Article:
The Right Slope Of Your Keyboard is Flat or Downwards
3. Majority of the standard keyboards are designed with a slope (number keys are higher than the spacebar key). They are also designed with extendable ‘legs’ to elevate the keyboard more to bring all the keys closer to the hands. This results in extensive pronation which leads to injuries such as carpel tunnel syndrome if done for hours at a time.
Keeping the computer ergonomic keyboard as flat as possible is recommended. Reduce awkward wrist angles by lowering or raising the keyboard or chair to achieve a neutral wrist posture.
A further recommendation would be to place the computer ergonomic keyboard on a keyboard tray and have it tilted downwards such that the spacebar key is higher than the number keys. This will encourage you to keep your wrist straight as you type. This also maintains a good ergonomic posture that keeps the forearm below the elbow.
Best selling Microsoft Ergonomic Keyboards are popular for their ergonomic keyboard options. They are also very affordable and widely available.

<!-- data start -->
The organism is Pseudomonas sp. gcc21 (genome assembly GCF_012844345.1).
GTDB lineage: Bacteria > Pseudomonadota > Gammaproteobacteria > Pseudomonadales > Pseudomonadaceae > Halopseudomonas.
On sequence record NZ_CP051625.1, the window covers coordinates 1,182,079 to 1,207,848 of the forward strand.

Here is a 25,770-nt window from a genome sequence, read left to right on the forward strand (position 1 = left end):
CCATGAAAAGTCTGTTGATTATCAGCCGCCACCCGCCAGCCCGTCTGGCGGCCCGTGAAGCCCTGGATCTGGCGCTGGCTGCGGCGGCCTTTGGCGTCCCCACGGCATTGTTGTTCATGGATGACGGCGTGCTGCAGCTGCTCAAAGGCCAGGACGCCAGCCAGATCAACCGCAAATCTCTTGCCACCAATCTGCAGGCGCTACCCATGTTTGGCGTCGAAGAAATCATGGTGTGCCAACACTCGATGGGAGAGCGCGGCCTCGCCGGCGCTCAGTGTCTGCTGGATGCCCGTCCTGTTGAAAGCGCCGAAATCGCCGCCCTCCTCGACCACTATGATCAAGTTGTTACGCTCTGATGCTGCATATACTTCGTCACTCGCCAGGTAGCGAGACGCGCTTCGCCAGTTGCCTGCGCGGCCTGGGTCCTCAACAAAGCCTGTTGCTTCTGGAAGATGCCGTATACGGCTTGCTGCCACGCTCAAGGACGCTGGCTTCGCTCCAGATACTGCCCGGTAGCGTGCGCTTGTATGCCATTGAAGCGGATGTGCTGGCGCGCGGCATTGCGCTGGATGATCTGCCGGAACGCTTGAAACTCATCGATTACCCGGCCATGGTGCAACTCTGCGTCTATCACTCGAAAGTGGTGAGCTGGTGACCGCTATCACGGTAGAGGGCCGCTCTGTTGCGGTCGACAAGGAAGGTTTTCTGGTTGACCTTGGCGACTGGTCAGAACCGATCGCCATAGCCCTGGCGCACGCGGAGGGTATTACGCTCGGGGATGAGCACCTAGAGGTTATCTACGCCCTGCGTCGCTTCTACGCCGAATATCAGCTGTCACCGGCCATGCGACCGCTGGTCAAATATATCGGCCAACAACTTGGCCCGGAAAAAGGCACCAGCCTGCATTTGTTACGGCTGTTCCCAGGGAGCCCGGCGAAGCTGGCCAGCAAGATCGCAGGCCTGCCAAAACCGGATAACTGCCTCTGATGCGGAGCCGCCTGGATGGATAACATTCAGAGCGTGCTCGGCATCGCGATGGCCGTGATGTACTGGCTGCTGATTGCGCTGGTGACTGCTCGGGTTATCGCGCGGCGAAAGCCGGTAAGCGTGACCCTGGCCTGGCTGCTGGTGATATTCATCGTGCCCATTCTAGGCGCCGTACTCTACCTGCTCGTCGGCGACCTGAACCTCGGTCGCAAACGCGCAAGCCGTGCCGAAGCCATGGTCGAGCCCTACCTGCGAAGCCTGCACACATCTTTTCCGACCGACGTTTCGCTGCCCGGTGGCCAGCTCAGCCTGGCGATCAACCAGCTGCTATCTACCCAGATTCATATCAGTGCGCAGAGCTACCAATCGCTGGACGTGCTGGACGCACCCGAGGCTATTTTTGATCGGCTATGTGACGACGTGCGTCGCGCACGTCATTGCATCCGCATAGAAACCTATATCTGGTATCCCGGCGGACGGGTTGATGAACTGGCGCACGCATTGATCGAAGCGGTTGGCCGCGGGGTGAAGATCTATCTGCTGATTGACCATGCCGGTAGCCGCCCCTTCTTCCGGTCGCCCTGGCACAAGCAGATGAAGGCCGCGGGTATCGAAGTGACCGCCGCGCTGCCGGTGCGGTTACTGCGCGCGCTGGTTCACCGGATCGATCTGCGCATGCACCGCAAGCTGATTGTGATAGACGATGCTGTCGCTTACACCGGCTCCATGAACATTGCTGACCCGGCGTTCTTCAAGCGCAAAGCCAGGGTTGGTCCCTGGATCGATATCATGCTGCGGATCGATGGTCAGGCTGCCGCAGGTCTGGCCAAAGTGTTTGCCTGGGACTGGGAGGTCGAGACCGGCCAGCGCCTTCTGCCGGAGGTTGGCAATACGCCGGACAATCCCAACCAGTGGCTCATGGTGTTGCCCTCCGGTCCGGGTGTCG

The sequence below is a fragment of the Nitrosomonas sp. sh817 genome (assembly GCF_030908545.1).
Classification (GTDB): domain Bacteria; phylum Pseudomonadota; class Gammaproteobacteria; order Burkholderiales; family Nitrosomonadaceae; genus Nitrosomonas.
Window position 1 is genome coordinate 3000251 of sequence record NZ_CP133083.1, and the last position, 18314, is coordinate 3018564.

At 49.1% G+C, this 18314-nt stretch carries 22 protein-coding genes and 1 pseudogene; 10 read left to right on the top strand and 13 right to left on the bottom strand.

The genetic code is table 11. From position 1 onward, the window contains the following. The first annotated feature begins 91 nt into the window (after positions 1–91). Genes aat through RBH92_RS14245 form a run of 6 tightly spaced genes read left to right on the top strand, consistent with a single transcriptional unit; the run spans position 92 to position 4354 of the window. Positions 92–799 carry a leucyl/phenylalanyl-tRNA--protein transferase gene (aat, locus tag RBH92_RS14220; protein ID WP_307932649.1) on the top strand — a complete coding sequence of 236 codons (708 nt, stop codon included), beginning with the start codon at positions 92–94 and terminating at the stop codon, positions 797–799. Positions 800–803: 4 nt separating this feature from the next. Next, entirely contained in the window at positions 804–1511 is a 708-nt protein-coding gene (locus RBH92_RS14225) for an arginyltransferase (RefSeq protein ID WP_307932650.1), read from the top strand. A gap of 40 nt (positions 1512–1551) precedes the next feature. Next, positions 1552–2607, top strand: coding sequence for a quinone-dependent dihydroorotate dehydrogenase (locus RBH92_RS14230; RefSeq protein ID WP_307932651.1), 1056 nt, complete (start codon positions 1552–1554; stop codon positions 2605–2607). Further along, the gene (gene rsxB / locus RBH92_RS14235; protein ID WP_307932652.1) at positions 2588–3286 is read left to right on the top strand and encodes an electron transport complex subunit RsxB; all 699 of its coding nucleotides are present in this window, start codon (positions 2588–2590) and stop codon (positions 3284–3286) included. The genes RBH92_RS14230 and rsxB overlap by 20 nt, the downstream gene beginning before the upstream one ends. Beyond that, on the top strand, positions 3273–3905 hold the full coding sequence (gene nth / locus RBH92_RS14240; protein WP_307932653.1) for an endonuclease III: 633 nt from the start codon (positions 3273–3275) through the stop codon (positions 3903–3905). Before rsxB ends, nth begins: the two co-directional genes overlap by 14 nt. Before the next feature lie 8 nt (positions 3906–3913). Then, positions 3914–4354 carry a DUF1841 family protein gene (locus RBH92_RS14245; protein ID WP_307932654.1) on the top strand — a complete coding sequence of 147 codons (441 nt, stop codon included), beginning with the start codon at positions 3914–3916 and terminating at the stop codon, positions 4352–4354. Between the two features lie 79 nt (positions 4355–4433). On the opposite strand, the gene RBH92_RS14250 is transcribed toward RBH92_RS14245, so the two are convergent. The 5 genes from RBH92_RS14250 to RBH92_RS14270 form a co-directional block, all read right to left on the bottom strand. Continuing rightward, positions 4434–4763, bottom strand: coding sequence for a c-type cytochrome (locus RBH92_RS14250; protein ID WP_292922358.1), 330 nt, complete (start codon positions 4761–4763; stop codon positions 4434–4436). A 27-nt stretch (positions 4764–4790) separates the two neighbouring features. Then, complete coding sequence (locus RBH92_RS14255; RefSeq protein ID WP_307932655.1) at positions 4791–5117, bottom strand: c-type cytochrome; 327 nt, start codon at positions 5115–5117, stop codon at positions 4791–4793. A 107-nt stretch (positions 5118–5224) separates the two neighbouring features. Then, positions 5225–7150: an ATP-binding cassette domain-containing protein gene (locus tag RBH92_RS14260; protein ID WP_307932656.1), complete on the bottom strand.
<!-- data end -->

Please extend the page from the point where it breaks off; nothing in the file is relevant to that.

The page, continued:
Alternative Computer Ergonomic keyboards
It has not been scientifically proven that ergonomic keyboards provide more ergonomic support than someone using a natural keyboard in an ergonomic orientation. There have been many different and innovative designs around the computer ergonomic keyboard, and they are to be chosen according to the needs of the user.
From Ergonomics at Cornell, http://ergo.human.cornell.edu/AHTutorials/ckd.htm
1. Modified Standard Layout (e.g. Kensington Comfort Type Slim Keyboard – www.kensington.com). This keyboard looks like a standard keyboard except that the keys are angled so that there should be less ulnar deviation when typing.
Fixed-angle split keyboards
2. Fixed-angle split keyboards (e.g. Microsoft natural). These keyboard designs split the alphanumeric keys at a fixed angle and they slightly tent the keyboard.
There is some research evidence of reduced discomfort because of reduced ulnar deviation (lateral bending of the hands).
These designs work better for broader, larger frame individuals or pregnant women because they put the arms in a better position to reach around the front of the body. However, the designs usually address the issue of wrist extension, the upwards bending of the hands, which turns out to a more important musculoskeletal injury risk factor than ulnar deviation.
Hunt n’ pecker users will find that split keyboards are more difficult to use. The keyboards generally are more expensive than conventional keyboards, and usually they are larger and wider, which in some situations can put the mouse too far out to the side of the keyboard.